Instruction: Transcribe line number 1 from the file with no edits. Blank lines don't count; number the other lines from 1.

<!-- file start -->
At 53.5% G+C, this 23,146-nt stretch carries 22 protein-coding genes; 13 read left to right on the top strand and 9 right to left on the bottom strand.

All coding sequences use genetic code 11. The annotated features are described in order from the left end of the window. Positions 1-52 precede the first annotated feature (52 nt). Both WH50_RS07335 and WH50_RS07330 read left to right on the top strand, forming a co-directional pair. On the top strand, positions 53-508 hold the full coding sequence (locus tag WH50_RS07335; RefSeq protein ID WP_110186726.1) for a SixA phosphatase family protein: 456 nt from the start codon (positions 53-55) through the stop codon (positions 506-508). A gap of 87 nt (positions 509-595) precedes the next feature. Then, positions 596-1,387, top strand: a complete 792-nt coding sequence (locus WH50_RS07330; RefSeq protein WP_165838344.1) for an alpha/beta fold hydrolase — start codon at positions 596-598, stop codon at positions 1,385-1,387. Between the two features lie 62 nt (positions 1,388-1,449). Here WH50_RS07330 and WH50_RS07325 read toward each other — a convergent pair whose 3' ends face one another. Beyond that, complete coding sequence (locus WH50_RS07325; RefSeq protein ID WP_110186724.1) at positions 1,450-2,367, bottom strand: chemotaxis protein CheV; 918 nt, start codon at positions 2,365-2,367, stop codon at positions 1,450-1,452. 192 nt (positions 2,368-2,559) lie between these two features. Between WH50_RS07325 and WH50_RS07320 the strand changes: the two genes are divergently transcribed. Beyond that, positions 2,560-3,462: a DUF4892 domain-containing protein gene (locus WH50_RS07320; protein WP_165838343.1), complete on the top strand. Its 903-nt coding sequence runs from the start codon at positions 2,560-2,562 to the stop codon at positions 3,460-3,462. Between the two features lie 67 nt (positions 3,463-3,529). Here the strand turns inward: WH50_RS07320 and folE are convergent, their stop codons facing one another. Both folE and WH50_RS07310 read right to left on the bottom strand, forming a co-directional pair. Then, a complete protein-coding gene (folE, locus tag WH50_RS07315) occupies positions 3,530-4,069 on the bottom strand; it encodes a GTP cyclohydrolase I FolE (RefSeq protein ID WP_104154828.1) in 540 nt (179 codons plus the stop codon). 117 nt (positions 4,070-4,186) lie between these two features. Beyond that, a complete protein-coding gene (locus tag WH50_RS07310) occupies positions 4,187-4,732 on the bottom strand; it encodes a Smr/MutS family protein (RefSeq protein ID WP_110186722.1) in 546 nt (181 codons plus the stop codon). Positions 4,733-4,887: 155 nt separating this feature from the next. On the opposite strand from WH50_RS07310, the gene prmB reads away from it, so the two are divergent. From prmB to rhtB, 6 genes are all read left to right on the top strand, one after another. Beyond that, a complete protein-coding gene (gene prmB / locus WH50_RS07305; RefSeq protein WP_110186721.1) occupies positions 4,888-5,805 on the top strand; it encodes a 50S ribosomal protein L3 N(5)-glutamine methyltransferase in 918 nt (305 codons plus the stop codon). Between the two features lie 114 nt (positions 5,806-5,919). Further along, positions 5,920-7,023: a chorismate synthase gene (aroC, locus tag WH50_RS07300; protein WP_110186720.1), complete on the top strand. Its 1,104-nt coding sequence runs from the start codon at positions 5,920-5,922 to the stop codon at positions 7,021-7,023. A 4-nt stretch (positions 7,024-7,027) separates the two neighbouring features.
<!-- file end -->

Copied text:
At 53.5% G+C, this 23,146-nt stretch carries 22 protein-coding genes; 13 read left to right on the top strand and 9 right to left on the bottom strand.